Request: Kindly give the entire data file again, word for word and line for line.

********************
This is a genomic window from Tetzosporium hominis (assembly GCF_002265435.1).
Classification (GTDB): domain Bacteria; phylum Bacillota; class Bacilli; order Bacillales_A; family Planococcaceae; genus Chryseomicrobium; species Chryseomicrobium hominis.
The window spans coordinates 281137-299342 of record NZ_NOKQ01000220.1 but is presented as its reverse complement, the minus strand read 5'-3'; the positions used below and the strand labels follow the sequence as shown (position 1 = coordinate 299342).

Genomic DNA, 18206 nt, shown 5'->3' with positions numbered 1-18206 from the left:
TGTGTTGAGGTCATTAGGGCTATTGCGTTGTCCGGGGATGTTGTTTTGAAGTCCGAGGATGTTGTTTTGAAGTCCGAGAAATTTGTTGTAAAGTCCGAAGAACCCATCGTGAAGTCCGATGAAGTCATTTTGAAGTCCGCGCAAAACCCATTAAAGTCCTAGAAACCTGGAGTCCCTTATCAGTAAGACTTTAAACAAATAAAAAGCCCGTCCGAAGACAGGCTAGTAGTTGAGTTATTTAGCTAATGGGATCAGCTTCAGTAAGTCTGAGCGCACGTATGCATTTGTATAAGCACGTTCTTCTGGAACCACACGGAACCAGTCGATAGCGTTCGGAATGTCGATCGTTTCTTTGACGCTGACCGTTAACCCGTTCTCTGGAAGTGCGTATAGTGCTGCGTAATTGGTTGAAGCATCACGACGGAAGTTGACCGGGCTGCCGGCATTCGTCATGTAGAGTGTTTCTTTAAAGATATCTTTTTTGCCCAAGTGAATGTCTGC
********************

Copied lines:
This is a genomic window from Tetzosporium hominis (assembly GCF_002265435.1).
Classification (GTDB): domain Bacteria; phylum Bacillota; class Bacilli; order Bacillales_A; family Planococcaceae; genus Chryseomicrobium; species Chryseomicrobium hominis.
The window spans coordinates 281137-299342 of record NZ_NOKQ01000220.1 but is presented as its reverse complement, the minus strand read 5'-3'; the positions used below and the strand labels follow the sequence as shown (position 1 = coordinate 299342).

Genomic DNA, 18206 nt, shown 5'->3' with positions numbered 1-18206 from the left:
TGTGTTGAGGTCATTAGGGCTATTGCGTTGTCCGGGGATGTTGTTTTGAAGTCCGAGGATGTTGTTTTGAAGTCCGAGAAATTTGTTGTAAAGTCCGAAGAACCCATCGTGAAGTCCGATGAAGTCATTTTGAAGTCCGCGCAAAACCCATTAAAGTCCTAGAAACCTGGAGTCCCTTATCAGTAAGACTTTAAACAAATAAAAAGCCCGTCCGAAGACAGGCTAGTAGTTGAGTTATTTAGCTAATGGGATCAGCTTCAGTAAGTCTGAGCGCACGTATGCATTTGTATAAGCACGTTCTTCTGGAACCACACGGAACCAGTCGATAGCGTTCGGAATGTCGATCGTTTCTTTGACGCTGACCGTTAACCCGTTCTCTGGAAGTGCGTATAGTGCTGCGTAATTGGTTGAAGCATCACGACGGAAGTTGACCGGGCTGCCGGCATTCGTCATGTAGAGTGTTTCTTTAAAGATATCTTTTTTGCCCAAGTGAATGTCTGC